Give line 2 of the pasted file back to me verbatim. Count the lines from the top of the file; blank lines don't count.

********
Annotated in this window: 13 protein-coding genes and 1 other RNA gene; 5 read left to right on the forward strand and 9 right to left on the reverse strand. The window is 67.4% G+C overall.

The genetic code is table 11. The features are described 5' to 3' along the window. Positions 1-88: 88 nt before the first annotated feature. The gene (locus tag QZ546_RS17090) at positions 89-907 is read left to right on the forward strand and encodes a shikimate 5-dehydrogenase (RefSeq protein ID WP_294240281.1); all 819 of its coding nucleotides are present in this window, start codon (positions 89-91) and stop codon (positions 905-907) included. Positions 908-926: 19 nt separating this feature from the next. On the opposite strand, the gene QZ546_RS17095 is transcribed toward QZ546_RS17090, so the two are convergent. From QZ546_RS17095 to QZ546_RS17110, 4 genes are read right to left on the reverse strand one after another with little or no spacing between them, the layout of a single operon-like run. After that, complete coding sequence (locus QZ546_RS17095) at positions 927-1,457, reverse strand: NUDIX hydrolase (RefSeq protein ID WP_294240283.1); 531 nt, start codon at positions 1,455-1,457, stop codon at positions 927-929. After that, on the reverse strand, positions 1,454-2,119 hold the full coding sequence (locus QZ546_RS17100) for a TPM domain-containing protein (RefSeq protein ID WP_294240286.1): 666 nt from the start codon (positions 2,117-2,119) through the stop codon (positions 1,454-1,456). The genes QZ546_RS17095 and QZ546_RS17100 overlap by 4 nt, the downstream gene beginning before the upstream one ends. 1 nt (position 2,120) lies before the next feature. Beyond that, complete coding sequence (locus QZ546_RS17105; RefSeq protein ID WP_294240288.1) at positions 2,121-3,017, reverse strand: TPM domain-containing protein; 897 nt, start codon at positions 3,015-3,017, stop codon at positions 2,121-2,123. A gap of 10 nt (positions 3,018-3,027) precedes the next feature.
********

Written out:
The genetic code is table 11. The features are described 5' to 3' along the window. Positions 1-88: 88 nt before the first annotated feature. The gene (locus tag QZ546_RS17090) at positions 89-907 is read left to right on the forward strand and encodes a shikimate 5-dehydrogenase (RefSeq protein ID WP_294240281.1); all 819 of its coding nucleotides are present in this window, start codon (positions 89-91) and stop codon (positions 905-907) included. Positions 908-926: 19 nt separating this feature from the next. On the opposite strand, the gene QZ546_RS17095 is transcribed toward QZ546_RS17090, so the two are convergent. From QZ546_RS17095 to QZ546_RS17110, 4 genes are read right to left on the reverse strand one after another with little or no spacing between them, the layout of a single operon-like run. After that, complete coding sequence (locus QZ546_RS17095) at positions 927-1,457, reverse strand: NUDIX hydrolase (RefSeq protein ID WP_294240283.1); 531 nt, start codon at positions 1,455-1,457, stop codon at positions 927-929. After that, on the reverse strand, positions 1,454-2,119 hold the full coding sequence (locus QZ546_RS17100) for a TPM domain-containing protein (RefSeq protein ID WP_294240286.1): 666 nt from the start codon (positions 2,117-2,119) through the stop codon (positions 1,454-1,456). The genes QZ546_RS17095 and QZ546_RS17100 overlap by 4 nt, the downstream gene beginning before the upstream one ends. 1 nt (position 2,120) lies before the next feature. Beyond that, complete coding sequence (locus QZ546_RS17105; RefSeq protein ID WP_294240288.1) at positions 2,121-3,017, reverse strand: TPM domain-containing protein; 897 nt, start codon at positions 3,015-3,017, stop codon at positions 2,121-2,123. A gap of 10 nt (positions 3,018-3,027) precedes the next feature.